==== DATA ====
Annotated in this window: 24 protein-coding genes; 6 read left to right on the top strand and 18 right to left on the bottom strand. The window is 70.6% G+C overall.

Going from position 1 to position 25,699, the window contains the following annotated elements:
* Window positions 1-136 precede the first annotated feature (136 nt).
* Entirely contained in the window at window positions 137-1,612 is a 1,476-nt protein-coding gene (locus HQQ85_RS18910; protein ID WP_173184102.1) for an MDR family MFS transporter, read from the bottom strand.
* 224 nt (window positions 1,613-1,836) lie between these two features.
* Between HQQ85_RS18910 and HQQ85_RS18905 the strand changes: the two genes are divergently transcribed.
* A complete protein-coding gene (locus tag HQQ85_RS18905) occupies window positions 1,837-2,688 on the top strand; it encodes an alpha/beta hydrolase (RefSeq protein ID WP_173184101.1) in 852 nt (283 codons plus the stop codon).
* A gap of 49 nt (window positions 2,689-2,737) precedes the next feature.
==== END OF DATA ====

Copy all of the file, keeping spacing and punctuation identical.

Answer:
Annotated in this window: 24 protein-coding genes; 6 read left to right on the top strand and 18 right to left on the bottom strand. The window is 70.6% G+C overall.

Going from position 1 to position 25,699, the window contains the following annotated elements:
* Window positions 1-136 precede the first annotated feature (136 nt).
* Entirely contained in the window at window positions 137-1,612 is a 1,476-nt protein-coding gene (locus HQQ85_RS18910; protein ID WP_173184102.1) for an MDR family MFS transporter, read from the bottom strand.
* 224 nt (window positions 1,613-1,836) lie between these two features.
* Between HQQ85_RS18910 and HQQ85_RS18905 the strand changes: the two genes are divergently transcribed.
* A complete protein-coding gene (locus tag HQQ85_RS18905) occupies window positions 1,837-2,688 on the top strand; it encodes an alpha/beta hydrolase (RefSeq protein ID WP_173184101.1) in 852 nt (283 codons plus the stop codon).
* A gap of 49 nt (window positions 2,689-2,737) precedes the next feature.